How investec, Nestlé and Estée Lauder drove flexible working in 2019


Three top HR leaders explain why flexibility was key to their strategy this year.

There are many challenges that HR leaders face in their quest to make their organisations future-ready. And, as the year winds down, it is worthwhile to reflect on the lessons shared by and with the CHRO community to address some of those concerns. In this piece, the spotlight is shone on the need for flexible working and how some HR leaders have responded to the call to be less rigid and more creative in their approach to people management in order to drive business performance. 

Investec introduced new leave and dress practices for all South African employees whereby staff have, since September 2019, had the option to have a flexible number of leave days and freedom to choose how to dress based on their tasks/meetings for the day. It gave employees more autonomy provided they continued meeting their deadlines and adding value to the business with innovative ideas. Investec head of HR Lesley-Anne Gatter explained the motivation behind the decision that had a significant impact on the culture of the organisation, which had already been a significant differentiator when it came to employee value proposition within financial services.

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Said Lesley in this article: “The decision to alter our stance on leave and dress was totally driven by the cultural positioning – we looked to embed artefacts in the environment that demonstrate and push the culture even further. A dress code that is constrained and limited does not represent the freedom that we seek to entrench and the adult way that we wish to engage employees. Equally, with leave, we know that high performance requires well-being, replenishment and that people are not limited by a policy that entitles them to an allotted amount of days but rather that they can have greater flexibility and use the freedom to operate to deliver great results while managing their lives.”

Meanwhile, Tania Hector, who is Nestlé’s human resource director for the East and Southern Africa Region (ESAR), explained just how much of an advocate of integrating flexible working conditions she was when she said that, in her first four weeks on the job, she immediately allowed one of her direct reports, who works in Johannesburg while his family resides at the coast, to work from home for one week of every month. Her Executive Assistant, who has a very long commute to work, was allowed to come in whenever she wanted, choosing to either work early mornings or late afternoons in order to avoid traffic. On Fridays, she works from home.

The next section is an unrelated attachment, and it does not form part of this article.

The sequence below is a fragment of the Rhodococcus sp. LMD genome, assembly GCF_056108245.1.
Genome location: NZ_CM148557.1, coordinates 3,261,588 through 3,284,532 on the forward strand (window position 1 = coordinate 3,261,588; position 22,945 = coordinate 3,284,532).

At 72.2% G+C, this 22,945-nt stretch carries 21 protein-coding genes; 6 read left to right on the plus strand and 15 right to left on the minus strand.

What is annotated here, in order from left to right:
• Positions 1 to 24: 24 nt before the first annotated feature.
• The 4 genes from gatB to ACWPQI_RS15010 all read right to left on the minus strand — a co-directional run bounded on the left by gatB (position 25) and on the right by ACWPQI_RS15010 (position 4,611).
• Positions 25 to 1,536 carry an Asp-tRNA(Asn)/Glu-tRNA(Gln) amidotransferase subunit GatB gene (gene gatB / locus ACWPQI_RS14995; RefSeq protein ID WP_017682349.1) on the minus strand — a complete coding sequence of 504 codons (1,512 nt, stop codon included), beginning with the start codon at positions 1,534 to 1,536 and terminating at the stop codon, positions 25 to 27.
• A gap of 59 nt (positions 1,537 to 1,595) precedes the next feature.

“Some people are larks like me, which means they get their best work done super early in the morning. Other people are owls and work really well late at night. So why on earth do most organisations still insist on making every single employee work from 9 am to 5 pm?” she questions.

See this article for more examples of how Tania has encouraged flexible working this year when she returned to the South Africa office after some time abroad.

Similarly one of the first things that Estée Lauder South Africa HR director Devni Naidoo turned her attention to upon joining the company was to re-engineer the HR policy to allow for more flexibility, doing so with the full support of the leadership team.

Says Devni in this CHRO article: “Because we are a women-led company, we are aware of the many responsibilities women have: being partners, mothers, and employees. It’s tough going even for the most together person. We are a highly mobile company, so our employees can work from anywhere as long as the work gets done.”

She says that this flexibility and sensitivity has resulted in employees feeling empowered and autonomous.

There is also a “no dress code” policy, with staff asked to “Dress for the Day”. Devni loves putting on jeans and takkies, with her only effort spent on applying some makeup.

“When millennials are interviewed, they always ask about flexi-time and dress code. Ultimately a happier workforce is a productive one,” she says.


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